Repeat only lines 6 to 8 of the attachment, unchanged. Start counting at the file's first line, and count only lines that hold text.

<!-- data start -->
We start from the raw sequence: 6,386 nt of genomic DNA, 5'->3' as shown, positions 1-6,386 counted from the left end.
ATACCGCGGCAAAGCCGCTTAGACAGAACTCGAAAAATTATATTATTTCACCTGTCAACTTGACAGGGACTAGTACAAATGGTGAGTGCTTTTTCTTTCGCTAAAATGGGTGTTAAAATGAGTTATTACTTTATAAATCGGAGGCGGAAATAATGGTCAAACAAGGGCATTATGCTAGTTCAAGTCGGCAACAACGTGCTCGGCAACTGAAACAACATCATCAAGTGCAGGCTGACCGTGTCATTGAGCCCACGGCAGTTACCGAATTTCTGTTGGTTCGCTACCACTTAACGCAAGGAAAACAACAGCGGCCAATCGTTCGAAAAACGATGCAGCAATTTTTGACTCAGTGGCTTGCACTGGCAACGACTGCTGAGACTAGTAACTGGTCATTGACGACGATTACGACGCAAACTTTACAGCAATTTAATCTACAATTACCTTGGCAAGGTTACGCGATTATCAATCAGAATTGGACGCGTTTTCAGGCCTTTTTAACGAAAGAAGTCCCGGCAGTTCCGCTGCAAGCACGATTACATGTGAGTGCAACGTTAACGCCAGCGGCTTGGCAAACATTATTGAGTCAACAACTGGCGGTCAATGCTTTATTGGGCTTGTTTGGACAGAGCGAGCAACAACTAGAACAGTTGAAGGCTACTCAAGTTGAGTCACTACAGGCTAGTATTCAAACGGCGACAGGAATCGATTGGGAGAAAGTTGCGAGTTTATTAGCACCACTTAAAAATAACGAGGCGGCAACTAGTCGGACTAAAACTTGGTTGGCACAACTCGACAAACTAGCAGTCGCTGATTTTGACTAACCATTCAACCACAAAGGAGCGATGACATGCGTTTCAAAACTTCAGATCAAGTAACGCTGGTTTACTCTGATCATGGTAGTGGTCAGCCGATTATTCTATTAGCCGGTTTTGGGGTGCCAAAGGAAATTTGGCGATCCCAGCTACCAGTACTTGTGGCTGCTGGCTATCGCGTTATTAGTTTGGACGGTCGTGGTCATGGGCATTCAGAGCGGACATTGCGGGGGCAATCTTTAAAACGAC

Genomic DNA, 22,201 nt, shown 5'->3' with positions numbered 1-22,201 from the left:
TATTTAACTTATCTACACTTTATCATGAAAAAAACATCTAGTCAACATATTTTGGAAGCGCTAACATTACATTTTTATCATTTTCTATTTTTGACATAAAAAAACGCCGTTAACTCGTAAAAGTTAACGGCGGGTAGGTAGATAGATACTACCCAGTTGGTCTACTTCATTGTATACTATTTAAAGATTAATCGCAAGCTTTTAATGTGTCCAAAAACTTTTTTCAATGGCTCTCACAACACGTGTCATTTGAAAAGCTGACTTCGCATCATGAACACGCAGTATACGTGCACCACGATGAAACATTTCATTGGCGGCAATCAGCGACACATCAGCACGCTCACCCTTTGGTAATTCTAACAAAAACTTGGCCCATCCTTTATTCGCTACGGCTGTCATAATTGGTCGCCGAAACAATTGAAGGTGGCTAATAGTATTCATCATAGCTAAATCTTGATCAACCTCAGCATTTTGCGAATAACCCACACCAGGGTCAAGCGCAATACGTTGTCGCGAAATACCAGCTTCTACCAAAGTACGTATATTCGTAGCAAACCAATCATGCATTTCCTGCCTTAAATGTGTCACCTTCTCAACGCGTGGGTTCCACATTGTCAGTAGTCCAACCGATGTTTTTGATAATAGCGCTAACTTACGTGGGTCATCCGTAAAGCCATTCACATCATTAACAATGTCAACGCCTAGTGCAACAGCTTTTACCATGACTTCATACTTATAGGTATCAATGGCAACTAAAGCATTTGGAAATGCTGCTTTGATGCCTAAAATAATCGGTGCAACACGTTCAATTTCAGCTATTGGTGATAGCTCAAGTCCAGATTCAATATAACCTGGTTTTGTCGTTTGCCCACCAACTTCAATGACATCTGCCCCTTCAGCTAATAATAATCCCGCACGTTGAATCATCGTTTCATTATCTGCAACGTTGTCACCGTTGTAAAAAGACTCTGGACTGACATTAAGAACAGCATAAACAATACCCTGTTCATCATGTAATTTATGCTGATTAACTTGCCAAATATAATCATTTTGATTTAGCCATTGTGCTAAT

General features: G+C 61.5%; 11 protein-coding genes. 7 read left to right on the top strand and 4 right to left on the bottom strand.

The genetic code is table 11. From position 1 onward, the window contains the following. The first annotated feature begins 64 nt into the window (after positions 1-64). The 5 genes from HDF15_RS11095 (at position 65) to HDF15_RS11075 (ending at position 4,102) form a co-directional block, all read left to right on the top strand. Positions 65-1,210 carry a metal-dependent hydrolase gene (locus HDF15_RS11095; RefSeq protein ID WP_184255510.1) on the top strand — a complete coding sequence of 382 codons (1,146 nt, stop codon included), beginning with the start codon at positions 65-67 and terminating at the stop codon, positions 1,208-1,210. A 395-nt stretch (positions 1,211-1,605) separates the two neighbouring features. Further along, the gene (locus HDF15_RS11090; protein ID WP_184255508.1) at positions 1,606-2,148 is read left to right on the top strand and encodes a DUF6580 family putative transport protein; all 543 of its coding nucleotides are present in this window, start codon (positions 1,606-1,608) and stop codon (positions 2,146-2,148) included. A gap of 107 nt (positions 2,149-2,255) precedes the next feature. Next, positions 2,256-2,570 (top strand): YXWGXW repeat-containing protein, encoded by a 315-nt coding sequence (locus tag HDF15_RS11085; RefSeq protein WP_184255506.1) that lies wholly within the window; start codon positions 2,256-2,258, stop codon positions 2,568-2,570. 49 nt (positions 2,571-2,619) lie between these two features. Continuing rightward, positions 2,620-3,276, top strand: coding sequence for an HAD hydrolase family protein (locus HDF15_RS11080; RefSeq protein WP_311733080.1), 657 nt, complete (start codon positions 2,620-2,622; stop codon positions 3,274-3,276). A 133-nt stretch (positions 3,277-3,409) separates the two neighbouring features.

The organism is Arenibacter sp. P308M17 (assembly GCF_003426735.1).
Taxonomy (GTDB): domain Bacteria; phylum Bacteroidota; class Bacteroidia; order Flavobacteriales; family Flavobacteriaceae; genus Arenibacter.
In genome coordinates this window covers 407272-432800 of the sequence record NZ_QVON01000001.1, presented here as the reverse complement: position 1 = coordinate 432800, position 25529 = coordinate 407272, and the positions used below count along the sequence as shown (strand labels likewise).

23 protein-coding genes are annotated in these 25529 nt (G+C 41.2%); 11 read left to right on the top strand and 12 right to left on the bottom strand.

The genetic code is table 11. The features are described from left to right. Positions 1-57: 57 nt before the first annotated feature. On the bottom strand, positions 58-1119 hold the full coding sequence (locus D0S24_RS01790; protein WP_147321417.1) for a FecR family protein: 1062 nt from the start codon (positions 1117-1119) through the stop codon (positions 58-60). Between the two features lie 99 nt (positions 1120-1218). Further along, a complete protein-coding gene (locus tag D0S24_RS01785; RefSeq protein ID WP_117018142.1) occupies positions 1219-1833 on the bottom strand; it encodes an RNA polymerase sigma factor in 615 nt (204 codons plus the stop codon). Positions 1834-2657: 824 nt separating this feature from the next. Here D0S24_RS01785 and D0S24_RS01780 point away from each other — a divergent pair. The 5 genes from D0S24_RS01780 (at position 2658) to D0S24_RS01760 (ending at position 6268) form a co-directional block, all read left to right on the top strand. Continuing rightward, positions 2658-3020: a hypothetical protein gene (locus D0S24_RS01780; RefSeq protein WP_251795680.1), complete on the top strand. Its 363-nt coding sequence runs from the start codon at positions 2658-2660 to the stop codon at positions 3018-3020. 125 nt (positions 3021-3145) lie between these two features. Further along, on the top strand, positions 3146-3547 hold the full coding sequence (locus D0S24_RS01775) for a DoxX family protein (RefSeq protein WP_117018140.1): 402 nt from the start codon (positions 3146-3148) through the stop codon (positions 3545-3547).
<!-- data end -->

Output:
The genetic code is table 11. From position 1 onward, the window contains the following. The first annotated feature begins 64 nt into the window (after positions 1-64). The 5 genes from HDF15_RS11095 (at position 65) to HDF15_RS11075 (ending at position 4,102) form a co-directional block, all read left to right on the top strand. Positions 65-1,210 carry a metal-dependent hydrolase gene (locus HDF15_RS11095; RefSeq protein ID WP_184255510.1) on the top strand — a complete coding sequence of 382 codons (1,146 nt, stop codon included), beginning with the start codon at positions 65-67 and terminating at the stop codon, positions 1,208-1,210. A 395-nt stretch (positions 1,211-1,605) separates the two neighbouring features. Further along, the gene (locus HDF15_RS11090; protein ID WP_184255508.1) at positions 1,606-2,148 is read left to right on the top strand and encodes a DUF6580 family putative transport protein; all 543 of its coding nucleotides are present in this window, start codon (positions 1,606-1,608) and stop codon (positions 2,146-2,148) included. A gap of 107 nt (positions 2,149-2,255) precedes the next feature. Next, positions 2,256-2,570 (top strand): YXWGXW repeat-containing protein, encoded by a 315-nt coding sequence (locus tag HDF15_RS11085; RefSeq protein WP_184255506.1) that lies wholly within the window; start codon positions 2,256-2,258, stop codon positions 2,568-2,570. 49 nt (positions 2,571-2,619) lie between these two features. Continuing rightward, positions 2,620-3,276, top strand: coding sequence for an HAD hydrolase family protein (locus HDF15_RS11080; RefSeq protein WP_311733080.1), 657 nt, complete (start codon positions 2,620-2,622; stop codon positions 3,274-3,276). A 133-nt stretch (positions 3,277-3,409) separates the two neighbouring features.

The organism is Arenibacter sp. P308M17 (assembly GCF_003426735.1).
Taxonomy (GTDB): domain Bacteria; phylum Bacteroidota; class Bacteroidia; order Flavobacteriales; family Flavobacteriaceae; genus Arenibacter.